Sri Ramakrishna would often speak to his devotees about the nature of a man of true knowledge. He would say that the truly wise ones are extremely humble. In this connection he would talk about a great pundit by the name Padmalochan. This person was a man of deep wisdom. Although he was a jnani, he had great respect for Sri Ramakrishna though at that time the latter was in a deep devotional mood constantly repeating the name of the Divine Mother.

Once, he came to Kolkata and was staying in a garden house near Kamarhati, in the suburbs of Kolkata. Whenever Sri Ramakrishna heard of any great personality, particularly those who are spiritual aspirants, he would feel a deep urge to meet such people and enjoy their holy company. He felt a desire to meet Padmalochan. Accordingly a meeting was arranged. Although he was a man of great knowledge and scholarship, Padmalochan began to weep on hearing Sri Ramakrishna singing the devotional songs composed by Ramprasad, a well-known devotee of the Divine Mother. Both of them talked for a long time enjoying the spiritual company of each other. During the conversation Padmalochan told Sri Ramakrishna an interesting incident. Once a meeting had been called to decide which of the two deities, Shiva or Brahma was greater. The assembled persons could not come to any conclusion and at last the matter was referred to Padmalochan considering his great knowledge. With his characteristic simplicity he said, “How do I know? Neither I, nor any of my ancestors going back to the 14th generation have seen either Shiva or Brahma.”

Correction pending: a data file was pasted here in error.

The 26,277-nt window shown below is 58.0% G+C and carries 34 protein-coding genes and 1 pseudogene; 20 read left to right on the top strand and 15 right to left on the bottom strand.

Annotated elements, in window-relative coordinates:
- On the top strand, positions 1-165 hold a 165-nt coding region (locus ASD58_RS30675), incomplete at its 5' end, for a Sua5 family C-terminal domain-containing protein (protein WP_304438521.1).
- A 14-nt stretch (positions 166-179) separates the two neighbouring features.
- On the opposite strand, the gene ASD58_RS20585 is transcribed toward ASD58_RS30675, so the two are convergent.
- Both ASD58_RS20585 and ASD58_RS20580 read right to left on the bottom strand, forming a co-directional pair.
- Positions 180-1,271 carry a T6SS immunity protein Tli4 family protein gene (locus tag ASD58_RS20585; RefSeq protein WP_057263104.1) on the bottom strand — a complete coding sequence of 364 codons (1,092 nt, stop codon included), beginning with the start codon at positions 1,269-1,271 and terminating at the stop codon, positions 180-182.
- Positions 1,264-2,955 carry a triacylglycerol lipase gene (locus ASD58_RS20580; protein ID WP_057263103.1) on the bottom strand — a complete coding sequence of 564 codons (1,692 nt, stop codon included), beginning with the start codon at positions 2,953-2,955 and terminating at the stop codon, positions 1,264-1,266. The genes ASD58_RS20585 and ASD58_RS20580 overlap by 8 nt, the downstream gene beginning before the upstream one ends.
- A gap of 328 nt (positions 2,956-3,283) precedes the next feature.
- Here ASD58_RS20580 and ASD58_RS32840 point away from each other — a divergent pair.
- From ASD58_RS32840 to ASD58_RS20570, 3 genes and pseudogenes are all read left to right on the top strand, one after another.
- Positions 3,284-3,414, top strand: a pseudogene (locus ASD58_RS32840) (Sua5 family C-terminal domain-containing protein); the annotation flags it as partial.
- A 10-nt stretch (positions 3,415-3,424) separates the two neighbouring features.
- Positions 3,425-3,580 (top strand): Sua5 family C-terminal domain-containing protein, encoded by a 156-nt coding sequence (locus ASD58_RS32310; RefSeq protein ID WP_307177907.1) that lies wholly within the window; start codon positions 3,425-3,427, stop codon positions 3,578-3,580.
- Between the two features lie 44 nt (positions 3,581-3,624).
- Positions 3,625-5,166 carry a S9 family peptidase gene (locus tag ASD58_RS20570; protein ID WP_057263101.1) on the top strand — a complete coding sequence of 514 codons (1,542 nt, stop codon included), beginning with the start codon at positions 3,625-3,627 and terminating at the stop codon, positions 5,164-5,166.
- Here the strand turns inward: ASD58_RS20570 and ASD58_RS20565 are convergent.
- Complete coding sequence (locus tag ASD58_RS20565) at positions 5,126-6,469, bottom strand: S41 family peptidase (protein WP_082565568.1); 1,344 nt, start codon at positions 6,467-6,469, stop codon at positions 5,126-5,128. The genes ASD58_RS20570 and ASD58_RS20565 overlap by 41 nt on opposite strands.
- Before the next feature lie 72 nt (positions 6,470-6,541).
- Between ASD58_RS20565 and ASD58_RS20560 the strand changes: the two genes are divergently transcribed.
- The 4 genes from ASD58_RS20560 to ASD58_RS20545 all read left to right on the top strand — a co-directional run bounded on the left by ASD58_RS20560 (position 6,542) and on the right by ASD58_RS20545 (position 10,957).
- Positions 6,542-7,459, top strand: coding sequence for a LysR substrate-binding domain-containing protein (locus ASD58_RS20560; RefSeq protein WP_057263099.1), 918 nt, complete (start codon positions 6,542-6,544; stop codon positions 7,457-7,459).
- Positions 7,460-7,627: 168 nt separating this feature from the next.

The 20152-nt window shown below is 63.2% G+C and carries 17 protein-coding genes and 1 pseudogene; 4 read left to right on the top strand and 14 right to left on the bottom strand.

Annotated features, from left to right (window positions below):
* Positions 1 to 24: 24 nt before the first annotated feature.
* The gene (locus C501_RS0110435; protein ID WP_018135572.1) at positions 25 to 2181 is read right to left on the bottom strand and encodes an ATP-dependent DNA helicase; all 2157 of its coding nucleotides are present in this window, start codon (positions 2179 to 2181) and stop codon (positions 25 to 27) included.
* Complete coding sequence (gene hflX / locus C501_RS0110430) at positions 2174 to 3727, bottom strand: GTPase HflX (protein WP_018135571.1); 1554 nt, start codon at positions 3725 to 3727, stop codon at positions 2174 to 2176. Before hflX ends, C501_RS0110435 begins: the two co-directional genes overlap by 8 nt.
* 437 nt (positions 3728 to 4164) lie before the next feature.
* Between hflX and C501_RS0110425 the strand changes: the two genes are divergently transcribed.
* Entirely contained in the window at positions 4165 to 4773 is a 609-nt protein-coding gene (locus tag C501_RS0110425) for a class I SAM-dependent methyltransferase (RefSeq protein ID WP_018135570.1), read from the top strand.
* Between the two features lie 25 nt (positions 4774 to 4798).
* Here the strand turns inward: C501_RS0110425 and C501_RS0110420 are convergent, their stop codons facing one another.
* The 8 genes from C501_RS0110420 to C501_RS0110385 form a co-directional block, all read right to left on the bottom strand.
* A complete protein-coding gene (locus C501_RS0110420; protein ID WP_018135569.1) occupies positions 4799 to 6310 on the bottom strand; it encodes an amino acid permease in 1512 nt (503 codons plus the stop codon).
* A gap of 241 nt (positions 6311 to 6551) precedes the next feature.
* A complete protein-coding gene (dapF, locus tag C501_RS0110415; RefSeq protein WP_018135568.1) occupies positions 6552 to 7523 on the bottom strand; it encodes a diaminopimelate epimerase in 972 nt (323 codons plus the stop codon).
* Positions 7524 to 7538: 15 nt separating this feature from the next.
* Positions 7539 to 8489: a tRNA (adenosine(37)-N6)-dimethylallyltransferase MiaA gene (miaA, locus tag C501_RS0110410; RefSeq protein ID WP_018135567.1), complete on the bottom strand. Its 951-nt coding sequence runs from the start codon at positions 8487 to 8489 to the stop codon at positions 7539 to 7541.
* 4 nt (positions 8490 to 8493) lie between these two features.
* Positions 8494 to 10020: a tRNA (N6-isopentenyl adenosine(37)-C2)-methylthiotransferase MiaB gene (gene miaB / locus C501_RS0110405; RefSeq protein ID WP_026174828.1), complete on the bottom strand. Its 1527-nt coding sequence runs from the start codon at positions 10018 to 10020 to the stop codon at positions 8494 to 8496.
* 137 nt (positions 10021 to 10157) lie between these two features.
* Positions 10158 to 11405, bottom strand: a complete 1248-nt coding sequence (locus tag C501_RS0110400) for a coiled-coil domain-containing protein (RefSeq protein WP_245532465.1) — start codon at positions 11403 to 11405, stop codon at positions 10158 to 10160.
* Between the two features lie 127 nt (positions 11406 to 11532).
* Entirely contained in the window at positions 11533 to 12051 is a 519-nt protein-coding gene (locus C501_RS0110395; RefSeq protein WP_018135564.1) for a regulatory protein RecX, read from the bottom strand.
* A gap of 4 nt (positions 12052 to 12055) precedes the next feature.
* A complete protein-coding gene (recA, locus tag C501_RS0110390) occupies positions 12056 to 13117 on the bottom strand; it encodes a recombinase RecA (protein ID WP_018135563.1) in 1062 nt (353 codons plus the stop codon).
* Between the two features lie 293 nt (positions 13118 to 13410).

Thus Sri Ramakrishna would say that as one advances more and more in spiritual life, one realizes the immensity and the mighty nature of God. Such knowledge brings an awareness of one’s own limited wisdom. He becomes truly humble and is ever ready to accommodate divergent spiritual views.

– by Swami Shantatmananda, published in the ‘Sacred Books of the East’ column, Sunday Guardian, 12th Oct 2013

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